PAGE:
The new changes to American Football were so successful that non college teams based around community athletic clubs formed and began to compete against each other, often players were paid their time and in 1920 the National Football League (NFL) was formed. The rules of play were the same as for college football with the noted difference that players became professional and no longer had to do a separate job.

Professional football and the NFL franchise had begun to dominate with ever increasing viewer numbers and network television broadcasting most major games by the 1950s. A rival association, the American Football League (AFL) started in areas not already serviced by NFL teams and quickly started to compete for the best players, network broadcasting contracts and viewing numbers.

Football

The merger of the AFL and NFL in 1970 into a 26 team franchise was described as a defining moment in American Football history. A stronger league emerged and created the Super Bowl as its defining championship game but most importantly the revenue sharing model in place has meant that every team has a chance of competing in the Super Bowl, this is in stark contrast to other codes where major teams manage to dominate their league.

Source: http://www.bighistory.net/a-brief-history-of-football/

Ethical Issues of E-commerce in Vietnam

Ambiguous Online Trading Of C2C Model In Vietnam And Its Social & Ethical Issues

Introduction

These days, along with Internet, electronic commerce has been developing very quickly including B2C, B2B and C2C. Consumer-to-Consumer (C2C) electronic commerce, the main objective of this article, involves the electronically facilitated transactions between consumers through some third parties, for example: 5giay.vn, enbac.com, rongbay.com, etc. The sites are only intermediaries and they’re just places to match consumers. Most of C2C websites in Vietnam don’t check the quality of products being offered. If any problems happen, the punishment is simply banning the account of sellers while the buyers receive the consequences. Besides this article will analyze the social and ethical problems caused by the seller’s intentional ambiguous description of items during online trading.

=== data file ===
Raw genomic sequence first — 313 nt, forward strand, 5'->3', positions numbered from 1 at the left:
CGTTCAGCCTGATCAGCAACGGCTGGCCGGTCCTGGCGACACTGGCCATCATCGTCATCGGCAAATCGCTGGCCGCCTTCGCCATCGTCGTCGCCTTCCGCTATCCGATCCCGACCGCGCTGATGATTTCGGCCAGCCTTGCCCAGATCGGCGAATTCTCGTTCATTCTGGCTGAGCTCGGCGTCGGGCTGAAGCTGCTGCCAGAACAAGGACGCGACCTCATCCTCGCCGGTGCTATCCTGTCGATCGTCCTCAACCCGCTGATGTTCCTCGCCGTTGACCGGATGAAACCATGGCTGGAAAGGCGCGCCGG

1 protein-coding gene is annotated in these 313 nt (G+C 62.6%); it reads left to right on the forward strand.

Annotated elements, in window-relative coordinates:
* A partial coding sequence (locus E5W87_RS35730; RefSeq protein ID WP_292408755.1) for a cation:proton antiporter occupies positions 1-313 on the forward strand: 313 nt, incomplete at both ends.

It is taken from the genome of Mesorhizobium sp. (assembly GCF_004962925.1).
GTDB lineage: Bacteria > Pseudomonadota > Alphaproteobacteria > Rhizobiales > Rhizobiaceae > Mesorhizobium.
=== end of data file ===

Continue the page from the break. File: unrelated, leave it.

Common characteristics of C2Cmodel in Vietnam

Before discussing about the problems of the C2C model in Vietnam, we should learn few common characteristics of the C2C model in Vietnam.

Firstly, if something wrong happens after trading, buyers cannot undo it. Within the properties of the C2C trading, both buyers and sellers are individuals. They tend not to reveal their real contact information may not even meet face to face. As a result, they have no clues about each other. Therefore, there is no chance for the buyers to ask the sellers for new items or a refund if the products do not meet the buyer’s expectations

Second, unless someone reports a classified, there isn’t anyone to check information given by the seller of that classified. The sellers can freely use attractive words to describe and not state the full condition of the items. The buyers only discover it after a period time of use. Even experienced buyers could be confused.

Finally, although the C2C websites in Vietnam have been developed over many years (since 200?), weaknesses still exist. The most vulnerable issue is that they cannot manage and assure the personal information given by users is real. Many websites are forum-based, so users can freely and anonymously create accounts and sell items. So it’s definitely an ideal condition for scammers to “work”.

Ambiguous selling

What is an ambiguous description of items? It isn’t that sellers tell illegal information about items which they are selling. The sellers will tell the truth but not the full truth, it means they only state “good” details and hide “bad” ones. For example, if someone is selling a cellphone, the description will only state that the phone is really nice, has no scratches, has 3G and Wi-Fi works perfectly, etc. But after taking it home, the buyer finds out the microphone is malfunctioning. Consequently, the buyer gets angry and wants to give the item back immediately, but it’s not that easy. Later, the behaviors of both the seller and buyer can be grounds for potential crimes.

The source of crimes

When the buyer finds out the item is not as good as its description, he will try to give it back to seller, but in most cases they cannot (we consider the case happens in Vietnam). There are a lot of ways the buyer can react, but here are four common behaviors:

- They give in and use the item reluctantly
- They sell the item to other people at lower prices and give full the description.
- They use force to make the seller refund the item.
- They try to sell the item exactly the same the way they bought it, with the hope of getting money back!

The third way seems a violent solution, but it’s an efficient one. In the cases I have known, if the buyer uses force to deal with the seller, he is always successful. Fortunately there aren’t many people react in this way.